When I Love My Dad begins, it greets you with the words, “the following actually happened. My dad asked me to tell you it didn’t.” Even with that precursor, I don’t think it prepares you for the story you’re about to see on screen. Chuck (Patton Oswalt) compulsively breaks promises and lies to his son, Franklin (James Morosini), at such a clip that Franklin cuts him out of his life. Franklin ignores Chuck’s phone calls, apologizes for his many shortcomings, and does the ultimate “I’m done” move  — Franklin blocks Chuck on social media.

Now, with no contact line between him and his estranged son, Chuck gets a crazy idea thrown out flippantly by his co-worker Jimmy (Lil Rey Howery). Why not build a fake profile? Chuck puts his plan in action upon meeting a friendly waitress, Becca (Claudia Sulewski), who talks to him while he’s at his lowest. He builds an entire profile from Becca’s Facebook account and contacts his son this way. Yes, he’s catfishing his son to contact him. What? I Love My Dad is an actual true story inspired by events in writer/director/actor James Morosini’s life.

When you meet Franklin, he’s clinically depressed and just graduated from a mental health facility. Diane (Amy Landecker), his mother, wants the best for him, and the all-out blocking is a way for Franklin to make clear boundaries to insulate him from disappointment. Out of the blue, he gets a message from “Becca.” Despite obvious red flags (her profile only has one friend), he goes along with it. The audience will wince and cringe at some scenarios in I Love My Dad  — and the film is well aware. It leans into all the black comedy situations it can compact into an hour and a half run time. If one is wondering how a teen could slip into a pitfall of an imaginary person, look no further than 2010’s Catfish and the subsequent MTV show offshoot.

Franklin’s character is believably shy and wants to believe a beautiful girl could be interested in him. Morosini uses a device where characters envision the person they are talking to in messages to have a physical presence — at least in their minds. As this goes on, Franklin comes out of his shell, bit by bit. However, you can’t help but think of the cringe nature of who is on the other side of the screen. Chuck may be well-intentioned, but this is actively deceiving his son, who he knows has mental health problems. But he’s willing to do what he has to do to regain a semblance of parenthood at all costs.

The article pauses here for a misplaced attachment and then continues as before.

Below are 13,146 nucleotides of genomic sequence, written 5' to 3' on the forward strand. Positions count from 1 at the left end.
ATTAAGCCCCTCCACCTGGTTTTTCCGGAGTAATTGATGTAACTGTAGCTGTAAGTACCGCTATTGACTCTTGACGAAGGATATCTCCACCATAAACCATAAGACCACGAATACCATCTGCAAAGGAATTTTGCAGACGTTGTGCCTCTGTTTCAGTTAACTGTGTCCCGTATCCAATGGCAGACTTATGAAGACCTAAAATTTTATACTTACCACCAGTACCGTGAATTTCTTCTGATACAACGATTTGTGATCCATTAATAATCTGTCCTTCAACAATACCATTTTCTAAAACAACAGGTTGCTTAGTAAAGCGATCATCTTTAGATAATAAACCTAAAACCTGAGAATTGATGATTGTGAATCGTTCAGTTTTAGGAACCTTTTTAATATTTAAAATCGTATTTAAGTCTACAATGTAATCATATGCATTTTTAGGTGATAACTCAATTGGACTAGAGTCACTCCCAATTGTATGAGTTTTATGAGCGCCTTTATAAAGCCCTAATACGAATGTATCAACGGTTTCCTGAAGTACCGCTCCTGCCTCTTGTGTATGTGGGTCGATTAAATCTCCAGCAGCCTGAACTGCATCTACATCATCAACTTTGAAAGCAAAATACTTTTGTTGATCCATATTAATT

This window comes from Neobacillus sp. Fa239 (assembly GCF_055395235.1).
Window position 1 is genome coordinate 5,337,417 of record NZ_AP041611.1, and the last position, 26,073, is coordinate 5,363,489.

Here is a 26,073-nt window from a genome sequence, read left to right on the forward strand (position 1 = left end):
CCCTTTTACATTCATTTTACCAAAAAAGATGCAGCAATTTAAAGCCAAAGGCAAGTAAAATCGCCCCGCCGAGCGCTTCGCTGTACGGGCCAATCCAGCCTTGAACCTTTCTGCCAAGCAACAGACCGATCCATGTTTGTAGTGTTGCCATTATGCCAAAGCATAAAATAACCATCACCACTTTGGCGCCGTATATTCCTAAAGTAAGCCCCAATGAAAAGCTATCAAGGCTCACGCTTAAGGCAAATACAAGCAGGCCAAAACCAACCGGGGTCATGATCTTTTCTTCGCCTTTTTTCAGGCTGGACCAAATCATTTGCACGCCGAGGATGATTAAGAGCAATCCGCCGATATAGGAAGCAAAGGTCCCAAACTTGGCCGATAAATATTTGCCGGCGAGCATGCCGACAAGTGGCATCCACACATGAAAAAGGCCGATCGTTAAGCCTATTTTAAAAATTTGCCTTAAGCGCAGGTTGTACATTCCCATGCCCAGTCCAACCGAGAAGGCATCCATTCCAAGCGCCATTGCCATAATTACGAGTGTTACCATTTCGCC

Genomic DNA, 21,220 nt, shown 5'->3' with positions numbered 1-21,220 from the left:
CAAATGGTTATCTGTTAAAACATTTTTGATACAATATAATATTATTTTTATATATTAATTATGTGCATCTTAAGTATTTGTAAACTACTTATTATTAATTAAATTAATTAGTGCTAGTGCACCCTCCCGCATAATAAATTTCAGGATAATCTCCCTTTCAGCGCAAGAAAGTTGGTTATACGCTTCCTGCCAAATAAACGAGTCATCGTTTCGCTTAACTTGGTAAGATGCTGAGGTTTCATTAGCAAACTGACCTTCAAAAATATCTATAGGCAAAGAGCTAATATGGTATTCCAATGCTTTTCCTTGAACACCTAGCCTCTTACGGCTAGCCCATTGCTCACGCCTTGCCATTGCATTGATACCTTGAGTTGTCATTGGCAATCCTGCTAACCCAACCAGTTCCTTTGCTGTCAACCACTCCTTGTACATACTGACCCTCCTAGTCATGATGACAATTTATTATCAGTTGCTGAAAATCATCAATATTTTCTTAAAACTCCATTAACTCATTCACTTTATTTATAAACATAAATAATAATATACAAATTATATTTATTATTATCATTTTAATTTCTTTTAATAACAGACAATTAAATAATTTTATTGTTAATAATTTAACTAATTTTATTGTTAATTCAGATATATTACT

As I Love My Dad goes on, Chuck’s lie catches those around him in its hurricane-force wins. Jimmy tells him to call it off numerous times. His boss/kinky talking romantic partner Erica (Rachel Dratch) gets involved in a hilarious situation, digging a hole deeper for Chuck. One of the most stomach-turning scenes comprises a sexting situation, and you wonder why a father would go so far to keep this charade going? Indeed, there’s no way for this to end well and will make an even more immense emotional chasm between father and son. It’s the acting of Oswalt and Morosini that keeps the film on an emotional axis.

Whenever you are done with Chuck’s constant lying or penchant to use people, there’s a stroke of honesty that keeps you on the hook. In the end, he wants to be a better father; he goes at it in an alarming way. At its conclusion, I Love My Dad will give you a lot to ponder, and it depends on how much grace you’re willing to extend a patriarchal soul seeking redemption. Could a person who does something like this ever be forgiven, and will the subject ever recover from the mental turmoil of love being an avatar? Morosini doesn’t spell it out, especially given the cyberstalking aspect. With all things considered, intent may be more impactful.